Kevin Zimmerman: I’d be an advocate of continuing to start Len but the Dallas game reminded me a few things. For one, he struggled physically against a solid veteran in Zaza Pachulia. On another note, having Len on the second unit adds more offensive versatility in comparison to Chandler. In the third quarter, Chandler was part of a group of players that got torched — without Jon Leuer coming off the bench, the second unit had no playmaker outside Brandon Knight.

Kellan Olson: It was the right decision to leave Len in the starting lineup, but his inconsistencies he has shown make Chandler the best pick for the starting job. That showed in the game against Dallas on Monday. Len had no success against Zaza Pachulia and while Pachulia is a good defender, Len can have games where he has no impact and his poor play have a negative effect. While Chandler hasn’t looked great, he should start.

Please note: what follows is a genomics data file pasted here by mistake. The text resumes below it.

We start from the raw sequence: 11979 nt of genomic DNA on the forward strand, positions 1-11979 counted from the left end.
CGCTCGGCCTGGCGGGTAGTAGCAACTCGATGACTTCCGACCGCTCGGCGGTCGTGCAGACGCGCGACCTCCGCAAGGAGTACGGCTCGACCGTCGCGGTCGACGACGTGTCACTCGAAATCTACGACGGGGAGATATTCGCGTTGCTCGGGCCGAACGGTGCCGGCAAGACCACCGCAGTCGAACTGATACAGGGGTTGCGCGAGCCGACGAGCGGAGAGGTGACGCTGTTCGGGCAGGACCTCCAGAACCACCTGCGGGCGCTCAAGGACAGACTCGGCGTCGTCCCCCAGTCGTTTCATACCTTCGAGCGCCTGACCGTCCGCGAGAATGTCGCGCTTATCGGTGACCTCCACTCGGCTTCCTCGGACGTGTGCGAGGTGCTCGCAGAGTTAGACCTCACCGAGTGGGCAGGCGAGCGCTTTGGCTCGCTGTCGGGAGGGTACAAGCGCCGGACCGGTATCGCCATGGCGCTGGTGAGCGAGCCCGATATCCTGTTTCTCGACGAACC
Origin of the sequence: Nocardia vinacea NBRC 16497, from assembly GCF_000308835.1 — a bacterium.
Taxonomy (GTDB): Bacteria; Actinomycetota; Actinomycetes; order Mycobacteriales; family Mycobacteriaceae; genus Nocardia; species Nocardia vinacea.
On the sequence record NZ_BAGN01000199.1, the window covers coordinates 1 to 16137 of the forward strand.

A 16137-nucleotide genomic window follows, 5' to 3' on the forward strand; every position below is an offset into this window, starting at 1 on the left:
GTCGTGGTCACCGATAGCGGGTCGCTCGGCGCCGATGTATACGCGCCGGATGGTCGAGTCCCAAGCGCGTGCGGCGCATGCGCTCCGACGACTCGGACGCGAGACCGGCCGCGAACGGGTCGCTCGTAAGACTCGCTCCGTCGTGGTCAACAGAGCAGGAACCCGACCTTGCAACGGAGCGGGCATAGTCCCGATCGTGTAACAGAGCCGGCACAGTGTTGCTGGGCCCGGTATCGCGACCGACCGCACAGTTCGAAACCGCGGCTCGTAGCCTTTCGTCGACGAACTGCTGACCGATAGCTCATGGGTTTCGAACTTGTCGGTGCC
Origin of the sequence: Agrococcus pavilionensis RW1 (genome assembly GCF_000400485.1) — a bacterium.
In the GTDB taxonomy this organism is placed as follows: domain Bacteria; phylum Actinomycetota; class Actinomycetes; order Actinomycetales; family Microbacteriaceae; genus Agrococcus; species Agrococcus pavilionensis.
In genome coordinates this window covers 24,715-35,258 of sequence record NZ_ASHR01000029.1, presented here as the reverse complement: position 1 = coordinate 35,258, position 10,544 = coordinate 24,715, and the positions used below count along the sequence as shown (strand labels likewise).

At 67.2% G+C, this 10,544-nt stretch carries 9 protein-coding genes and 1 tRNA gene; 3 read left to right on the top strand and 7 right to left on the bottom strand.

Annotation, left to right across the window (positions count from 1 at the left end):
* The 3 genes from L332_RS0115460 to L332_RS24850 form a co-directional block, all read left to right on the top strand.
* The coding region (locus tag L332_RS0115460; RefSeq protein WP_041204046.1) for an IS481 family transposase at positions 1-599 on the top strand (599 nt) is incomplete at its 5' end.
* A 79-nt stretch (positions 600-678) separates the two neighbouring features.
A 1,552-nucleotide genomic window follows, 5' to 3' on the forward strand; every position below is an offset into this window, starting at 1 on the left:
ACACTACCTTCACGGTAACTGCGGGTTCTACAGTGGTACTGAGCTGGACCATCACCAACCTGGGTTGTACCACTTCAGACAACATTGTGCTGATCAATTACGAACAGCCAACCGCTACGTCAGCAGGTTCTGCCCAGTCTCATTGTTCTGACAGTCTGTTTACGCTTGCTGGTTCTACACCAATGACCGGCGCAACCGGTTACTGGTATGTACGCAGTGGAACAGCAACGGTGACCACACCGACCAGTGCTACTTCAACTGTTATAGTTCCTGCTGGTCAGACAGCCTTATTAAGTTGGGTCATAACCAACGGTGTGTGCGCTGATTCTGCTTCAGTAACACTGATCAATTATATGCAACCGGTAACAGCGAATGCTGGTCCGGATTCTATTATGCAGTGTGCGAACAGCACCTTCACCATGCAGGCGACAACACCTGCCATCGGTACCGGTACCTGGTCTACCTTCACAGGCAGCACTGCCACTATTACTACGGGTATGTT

Bryan Gibberman: This is the toughest decision Hornacek has to deal with on a nightly basis. There are merits to playing Chandler, Len and going with small ball. If Chandler is playing with energy and is locked in defensively, he has to be playing 25 minutes because of his defensive value. To this point, that hasn’t been happening consistently. You want Len on the court for at least 15-20 minutes and even more when he has it going offensively, like he did before the Mavericks game. On nights the offense is flat, small ball can be used to give it a boost. I don’t think there can be a set in stone rotation here.

It appears the Suns have settled into a wing rotation that includes P.J. Tucker, T.J. Warren and Devin Booker. Warren’s production has fallen off after a strong four-game set in November, while Booker has impressed lately. How does Phoenix get the most out of those three?